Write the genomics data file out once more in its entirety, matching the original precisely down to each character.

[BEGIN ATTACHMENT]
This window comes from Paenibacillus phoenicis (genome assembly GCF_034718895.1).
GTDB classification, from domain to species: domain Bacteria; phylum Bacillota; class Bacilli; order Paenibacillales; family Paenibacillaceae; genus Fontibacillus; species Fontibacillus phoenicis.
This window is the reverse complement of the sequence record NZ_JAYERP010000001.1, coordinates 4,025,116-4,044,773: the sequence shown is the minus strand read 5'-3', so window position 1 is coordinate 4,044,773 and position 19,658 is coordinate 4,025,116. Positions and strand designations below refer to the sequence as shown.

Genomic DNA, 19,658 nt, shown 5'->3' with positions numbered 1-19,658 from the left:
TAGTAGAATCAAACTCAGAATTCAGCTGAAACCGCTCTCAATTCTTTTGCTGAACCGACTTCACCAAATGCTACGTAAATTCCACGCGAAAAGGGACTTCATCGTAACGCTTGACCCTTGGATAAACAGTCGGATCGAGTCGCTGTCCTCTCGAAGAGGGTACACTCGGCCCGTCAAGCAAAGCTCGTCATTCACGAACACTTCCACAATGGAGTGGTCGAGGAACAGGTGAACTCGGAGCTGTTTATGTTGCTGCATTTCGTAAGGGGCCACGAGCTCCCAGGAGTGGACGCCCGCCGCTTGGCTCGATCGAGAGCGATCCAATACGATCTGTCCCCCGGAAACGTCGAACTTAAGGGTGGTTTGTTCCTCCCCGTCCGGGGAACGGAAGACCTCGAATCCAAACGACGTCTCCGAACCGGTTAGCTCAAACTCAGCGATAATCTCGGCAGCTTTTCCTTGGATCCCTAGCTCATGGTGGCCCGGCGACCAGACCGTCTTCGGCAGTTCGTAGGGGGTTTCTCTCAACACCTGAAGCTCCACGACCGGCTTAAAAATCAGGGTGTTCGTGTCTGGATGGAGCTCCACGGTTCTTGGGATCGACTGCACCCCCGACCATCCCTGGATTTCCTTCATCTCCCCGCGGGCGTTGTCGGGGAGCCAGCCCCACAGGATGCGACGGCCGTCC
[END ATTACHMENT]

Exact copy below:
This window comes from Paenibacillus phoenicis (genome assembly GCF_034718895.1).
GTDB classification, from domain to species: domain Bacteria; phylum Bacillota; class Bacilli; order Paenibacillales; family Paenibacillaceae; genus Fontibacillus; species Fontibacillus phoenicis.
This window is the reverse complement of the sequence record NZ_JAYERP010000001.1, coordinates 4,025,116-4,044,773: the sequence shown is the minus strand read 5'-3', so window position 1 is coordinate 4,044,773 and position 19,658 is coordinate 4,025,116. Positions and strand designations below refer to the sequence as shown.

Genomic DNA, 19,658 nt, shown 5'->3' with positions numbered 1-19,658 from the left:
TAGTAGAATCAAACTCAGAATTCAGCTGAAACCGCTCTCAATTCTTTTGCTGAACCGACTTCACCAAATGCTACGTAAATTCCACGCGAAAAGGGACTTCATCGTAACGCTTGACCCTTGGATAAACAGTCGGATCGAGTCGCTGTCCTCTCGAAGAGGGTACACTCGGCCCGTCAAGCAAAGCTCGTCATTCACGAACACTTCCACAATGGAGTGGTCGAGGAACAGGTGAACTCGGAGCTGTTTATGTTGCTGCATTTCGTAAGGGGCCACGAGCTCCCAGGAGTGGACGCCCGCCGCTTGGCTCGATCGAGAGCGATCCAATACGATCTGTCCCCCGGAAACGTCGAACTTAAGGGTGGTTTGTTCCTCCCCGTCCGGGGAACGGAAGACCTCGAATCCAAACGACGTCTCCGAACCGGTTAGCTCAAACTCAGCGATAATCTCGGCAGCTTTTCCTTGGATCCCTAGCTCATGGTGGCCCGGCGACCAGACCGTCTTCGGCAGTTCGTAGGGGGTTTCTCTCAACACCTGAAGCTCCACGACCGGCTTAAAAATCAGGGTGTTCGTGTCTGGATGGAGCTCCACGGTTCTTGGGATCGACTGCACCCCCGACCATCCCTGGATTTCCTTCATCTCCCCGCGGGCGTTGTCGGGGAGCCAGCCCCACAGGATGCGACGGCCGTCC